[22] Allison Norlian, “Clergy On Patrol Walks Through Genesee Street Neighborhood,” Rochester First.com, last modified 24 Aug. 2015, acc. 17 Apr. 2018, http://www.rochesterfirst.com/news/local-news/clergy-on-patrol-walks-through-genesee-street-neighborhood/220268104.

[23] “Brain Health and Mental Health Seminar: A Community Aging Well Together, Saturday, October 29, 2016, 8:30 AM–2:00 PM, New Progressive Cathedral, Church of God in Christ, 384 Chili Ave., Rochester, NY… [Flyer],” Alzheimer’s Association, Rochester & Finger Lakes Region, circa 2006.

[24] Mary L. Wright Charter School Proposal, 15 Aug. 2012, New York State Department of Education, acc. 17 Apr. 2018, http://www.p12.nysed.gov/psc/documents/marylwrightRedacted.pdf; quote from page 3.

Sun Folk Group of St. Augustine

All primary sources are published with the permission of the St. Monica Archives (SMA).

Sun Folk Group History by David Caiazza (1996)


Excerpts from the Sun Folk Group CD Reprise: To Benefit St. Augustine Centennial, 1898–1998 (1998)

Editor’s Note: The full Reprise CD features 15 tracks. Copies of the original CD are available in the St. Monica Archives. The tracks were imported to a computer as M4A files. For WordPress compatibility, the M4As were converted to MP3 files.

We’ve shared tracks that are in the public domain — for instance, “Medley of Spirituals,” but not George Harrison’s “Give Me Love,” or the Godspell song “Prepare Ye the Way of the Lord.”

Track 06, “Medley of Spirituals.”
Track 10, “Man is Free.”

Full Reprise: To Benefit St. Augustine, Centennial, 1898–1998 Tracklist

01. Here Comes the Sun.
02. I Believe.
03. O Happy Day.
04. Reflections on a Central Commitment [written by Rochester deacon Ray Defendorf].
05. Allelu.
06. Medley of Spirituals.
07. Prepare Ye the Way of the Lord.
08. He Ain’t Heavy.
09. Get Together.
10. Man is Free.
11. He’s Got the Whole World.
12. To Be Alive.
13. Day is Done.
14. Give Me Love.
15. We’ve Been to the Mountain.

Sisters of St. Joseph of Rochester Newsletters Related to St. Augustine Church

The documents featured here are reproduced with the permission of the Sisters of St. Joseph of Rochester Archives. The hardcopies of these documents are held at the St. Monica Archives (SMA).

Beatrice Ganley, SSJ, “In the Interests of Life: School Closing at St. Augustine’s,” Re:Union, Sisters of St. Joseph, Rochester, New York No. 5 (Spring 1987), Pages 2–4


Sr. Anna Louise Staub, “An Interview with Marian Schaefer Smith,” Sisters of St. Joseph of Rochester Newsletter 31, No. 9 (May 23, 1997), Pages 43–44

Note: Readers may also be interested in an article on page 46 of this issue — “Death penalty just begets more violence” by Sister Francis Cecilia English.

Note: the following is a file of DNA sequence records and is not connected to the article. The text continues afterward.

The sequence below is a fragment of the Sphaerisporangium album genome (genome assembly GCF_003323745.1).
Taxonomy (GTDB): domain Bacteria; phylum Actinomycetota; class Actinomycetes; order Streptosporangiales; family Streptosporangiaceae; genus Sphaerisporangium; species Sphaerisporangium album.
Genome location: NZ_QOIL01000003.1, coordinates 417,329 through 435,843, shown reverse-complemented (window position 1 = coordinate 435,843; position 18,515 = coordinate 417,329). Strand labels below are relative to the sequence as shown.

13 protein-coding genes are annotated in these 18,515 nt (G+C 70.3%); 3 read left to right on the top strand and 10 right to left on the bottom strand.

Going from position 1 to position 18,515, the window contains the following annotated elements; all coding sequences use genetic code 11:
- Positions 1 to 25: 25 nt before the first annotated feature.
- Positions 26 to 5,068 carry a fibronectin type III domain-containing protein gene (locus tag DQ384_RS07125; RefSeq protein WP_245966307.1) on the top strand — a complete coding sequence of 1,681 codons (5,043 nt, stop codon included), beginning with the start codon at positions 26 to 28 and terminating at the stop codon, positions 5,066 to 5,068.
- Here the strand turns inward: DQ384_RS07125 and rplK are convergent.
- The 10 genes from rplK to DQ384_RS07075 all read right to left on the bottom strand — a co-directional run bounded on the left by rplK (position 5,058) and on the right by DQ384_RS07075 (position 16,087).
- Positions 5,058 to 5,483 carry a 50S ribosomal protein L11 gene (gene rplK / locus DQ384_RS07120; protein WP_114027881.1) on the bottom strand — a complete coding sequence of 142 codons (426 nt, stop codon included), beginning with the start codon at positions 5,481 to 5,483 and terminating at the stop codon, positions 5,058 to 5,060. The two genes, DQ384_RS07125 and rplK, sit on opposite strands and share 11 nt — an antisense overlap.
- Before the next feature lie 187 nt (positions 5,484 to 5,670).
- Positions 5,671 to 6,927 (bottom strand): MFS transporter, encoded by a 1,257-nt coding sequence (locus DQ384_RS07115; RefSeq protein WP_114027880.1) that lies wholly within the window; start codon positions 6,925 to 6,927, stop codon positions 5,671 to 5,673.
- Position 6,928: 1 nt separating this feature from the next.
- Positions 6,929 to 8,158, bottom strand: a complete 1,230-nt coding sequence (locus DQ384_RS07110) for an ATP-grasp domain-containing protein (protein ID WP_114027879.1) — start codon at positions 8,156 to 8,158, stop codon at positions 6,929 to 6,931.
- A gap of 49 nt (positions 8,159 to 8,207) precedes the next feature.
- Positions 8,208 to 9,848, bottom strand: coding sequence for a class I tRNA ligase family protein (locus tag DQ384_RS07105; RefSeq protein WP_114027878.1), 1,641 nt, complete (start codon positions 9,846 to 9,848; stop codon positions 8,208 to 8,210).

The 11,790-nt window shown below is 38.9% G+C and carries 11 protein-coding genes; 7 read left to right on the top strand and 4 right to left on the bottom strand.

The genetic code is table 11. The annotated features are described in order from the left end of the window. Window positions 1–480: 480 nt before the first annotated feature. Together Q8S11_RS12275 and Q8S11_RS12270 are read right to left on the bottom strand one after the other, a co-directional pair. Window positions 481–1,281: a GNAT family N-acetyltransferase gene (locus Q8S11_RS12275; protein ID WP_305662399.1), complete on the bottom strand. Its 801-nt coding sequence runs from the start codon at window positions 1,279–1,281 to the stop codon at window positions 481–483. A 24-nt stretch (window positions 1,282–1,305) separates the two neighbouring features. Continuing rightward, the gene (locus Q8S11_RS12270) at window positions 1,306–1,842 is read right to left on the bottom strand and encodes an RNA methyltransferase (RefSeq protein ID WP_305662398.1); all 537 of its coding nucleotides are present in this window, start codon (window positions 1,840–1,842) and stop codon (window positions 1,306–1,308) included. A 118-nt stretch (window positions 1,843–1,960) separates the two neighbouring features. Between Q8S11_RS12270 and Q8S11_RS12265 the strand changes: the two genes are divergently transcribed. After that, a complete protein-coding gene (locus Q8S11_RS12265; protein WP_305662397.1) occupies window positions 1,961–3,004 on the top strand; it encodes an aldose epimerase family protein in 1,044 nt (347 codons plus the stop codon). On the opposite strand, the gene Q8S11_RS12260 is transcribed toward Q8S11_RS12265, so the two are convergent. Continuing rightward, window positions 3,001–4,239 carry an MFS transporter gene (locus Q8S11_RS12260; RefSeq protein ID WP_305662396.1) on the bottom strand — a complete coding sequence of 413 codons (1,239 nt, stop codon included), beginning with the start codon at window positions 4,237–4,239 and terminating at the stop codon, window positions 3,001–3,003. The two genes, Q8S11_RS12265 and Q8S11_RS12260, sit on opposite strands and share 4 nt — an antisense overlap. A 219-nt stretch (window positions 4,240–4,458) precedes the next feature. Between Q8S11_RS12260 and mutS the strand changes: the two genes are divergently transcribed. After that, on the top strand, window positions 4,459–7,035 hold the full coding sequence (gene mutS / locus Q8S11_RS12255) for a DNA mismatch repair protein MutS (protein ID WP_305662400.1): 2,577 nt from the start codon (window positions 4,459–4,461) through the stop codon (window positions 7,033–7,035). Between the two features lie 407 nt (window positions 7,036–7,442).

Sr. Anna Louise Staub, “Writing a History on St. Augustine Church,” Sisters of St. Joseph of Rochester Newsletter, Nov. 20, 1998


St. Augustine Social Ministries

All primary sources are published with the permission of the St. Monica Archives (SMA).

St. Augustine Newsletter with Episcopal Deacon–Ecumenical Relations Article (Jun. 22, 1986)

Note: This bulletin describes how, in June 1986, St. Augustine parishioner Brian McNulty became a Roman Catholic deacon, while his wife Lynne McNulty became an Episcopalian deacon.


St. Augustine Women’s Place Documents (1986–89)


St. Augustine Women’s Place Documents (1989)


St. Augustine Elisha House Documents (1989–91)


St. Augustine Elisha House Documents (1991–93)


Rick Stoffel Sermon (Circa 1990s), St. Augustine Copy


Victoria Sandwick Schmitt & Anna Louise Staub, SSJ, Research Notes for St. Augustine

This page features the files that Victoria Sandwick Schmitt & Anna Louise Staub, SSJ, compiled while writing their two-part centennial history of St. Augustine Roman Catholic Church. Schmitt and Staub’s work appeared in the spring and summer 1998 issues of Rochester History. The research files contain unique items such as oral history transcripts, pew rent rosters, and baptismal records.

All primary sources are published with the permission of the St. Monica Archives (SMA).

Holly Peer, Louise Madeleine Leschander (3/13/1883–8/5/1977) Oral History, May 9, 1974

Note the caption on the first page: “This belongs to Helen McNamara[.] Lent to me for centennial history, 1997.”


Mary McMahon & Betty Grant Oral Histories Regarding St. Augustine Church (1990s)


Schmitt & Staub, “Chronology of important dates in St. Augustine’s church history”

This document contains extensive transcripts of and citation information for newspaper articles about St. Augustine Church.


Schmitt & Staub Miscellaneous Notes and Oral Histories Regarding St. Augustine Church


Schmitt & Staub Oral History Transcripts Regarding St. Augustine Church

The interviews in this file are conducted with Sr. Anna Louise Staub and Sr. St. Luke Hardy.


Schmitt & Staub Research Notes for St. Augustine Parish History (Late 1990s)

This file contains baptismal and pew rent information for the early 1900s.


St. Augustine Fact Sheet (No Date)